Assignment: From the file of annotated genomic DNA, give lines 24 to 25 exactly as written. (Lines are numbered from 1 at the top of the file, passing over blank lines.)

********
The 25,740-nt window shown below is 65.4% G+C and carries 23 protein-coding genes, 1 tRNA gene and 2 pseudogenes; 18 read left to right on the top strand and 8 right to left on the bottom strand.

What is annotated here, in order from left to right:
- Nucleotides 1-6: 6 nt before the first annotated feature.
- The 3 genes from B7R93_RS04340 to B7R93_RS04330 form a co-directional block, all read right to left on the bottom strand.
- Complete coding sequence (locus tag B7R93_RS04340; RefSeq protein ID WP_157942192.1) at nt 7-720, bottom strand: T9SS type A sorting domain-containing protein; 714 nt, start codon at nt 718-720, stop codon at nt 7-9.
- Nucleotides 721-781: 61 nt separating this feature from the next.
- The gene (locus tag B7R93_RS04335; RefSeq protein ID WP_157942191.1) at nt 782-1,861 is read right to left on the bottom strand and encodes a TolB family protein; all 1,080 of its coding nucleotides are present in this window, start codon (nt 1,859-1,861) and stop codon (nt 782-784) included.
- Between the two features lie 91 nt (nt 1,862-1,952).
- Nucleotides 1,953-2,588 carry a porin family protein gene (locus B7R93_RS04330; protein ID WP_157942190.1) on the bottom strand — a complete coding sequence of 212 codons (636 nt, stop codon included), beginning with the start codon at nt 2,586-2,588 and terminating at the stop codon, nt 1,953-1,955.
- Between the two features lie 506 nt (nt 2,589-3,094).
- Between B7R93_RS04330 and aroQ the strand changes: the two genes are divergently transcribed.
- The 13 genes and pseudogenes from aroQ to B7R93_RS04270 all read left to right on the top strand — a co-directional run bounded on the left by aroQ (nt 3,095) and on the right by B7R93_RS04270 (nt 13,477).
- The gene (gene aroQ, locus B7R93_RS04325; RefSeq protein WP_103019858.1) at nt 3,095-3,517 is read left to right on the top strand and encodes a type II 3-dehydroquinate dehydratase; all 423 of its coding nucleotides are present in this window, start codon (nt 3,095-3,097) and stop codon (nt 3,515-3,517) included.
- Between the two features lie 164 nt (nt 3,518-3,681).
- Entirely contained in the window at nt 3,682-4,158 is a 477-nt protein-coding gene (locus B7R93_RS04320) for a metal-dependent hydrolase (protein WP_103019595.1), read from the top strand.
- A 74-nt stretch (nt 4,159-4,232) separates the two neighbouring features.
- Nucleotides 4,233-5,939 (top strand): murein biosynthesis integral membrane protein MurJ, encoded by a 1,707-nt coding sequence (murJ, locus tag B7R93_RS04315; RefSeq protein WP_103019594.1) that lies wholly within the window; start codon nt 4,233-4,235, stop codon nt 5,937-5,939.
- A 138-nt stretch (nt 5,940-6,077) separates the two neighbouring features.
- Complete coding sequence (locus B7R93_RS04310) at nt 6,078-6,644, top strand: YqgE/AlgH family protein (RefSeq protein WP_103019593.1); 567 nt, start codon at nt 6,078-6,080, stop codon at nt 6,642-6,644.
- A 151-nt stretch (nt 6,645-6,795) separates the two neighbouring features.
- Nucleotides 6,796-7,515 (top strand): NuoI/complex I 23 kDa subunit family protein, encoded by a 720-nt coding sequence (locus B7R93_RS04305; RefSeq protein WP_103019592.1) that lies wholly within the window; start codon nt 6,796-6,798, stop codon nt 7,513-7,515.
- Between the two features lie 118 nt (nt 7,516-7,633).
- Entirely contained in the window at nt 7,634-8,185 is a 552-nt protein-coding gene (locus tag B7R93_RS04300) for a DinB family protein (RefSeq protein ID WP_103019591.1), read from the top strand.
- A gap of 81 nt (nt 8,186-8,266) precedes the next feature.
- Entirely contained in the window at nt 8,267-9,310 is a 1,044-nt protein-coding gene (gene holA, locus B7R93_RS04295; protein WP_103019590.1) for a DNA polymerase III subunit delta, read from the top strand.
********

- A gap of 81 nt (nt 8,186-8,266) precedes the next feature.
- Entirely contained in the window at nt 8,267-9,310 is a 1,044-nt protein-coding gene (gene holA, locus B7R93_RS04295; protein WP_103019590.1) for a DNA polymerase III subunit delta, read from the top strand.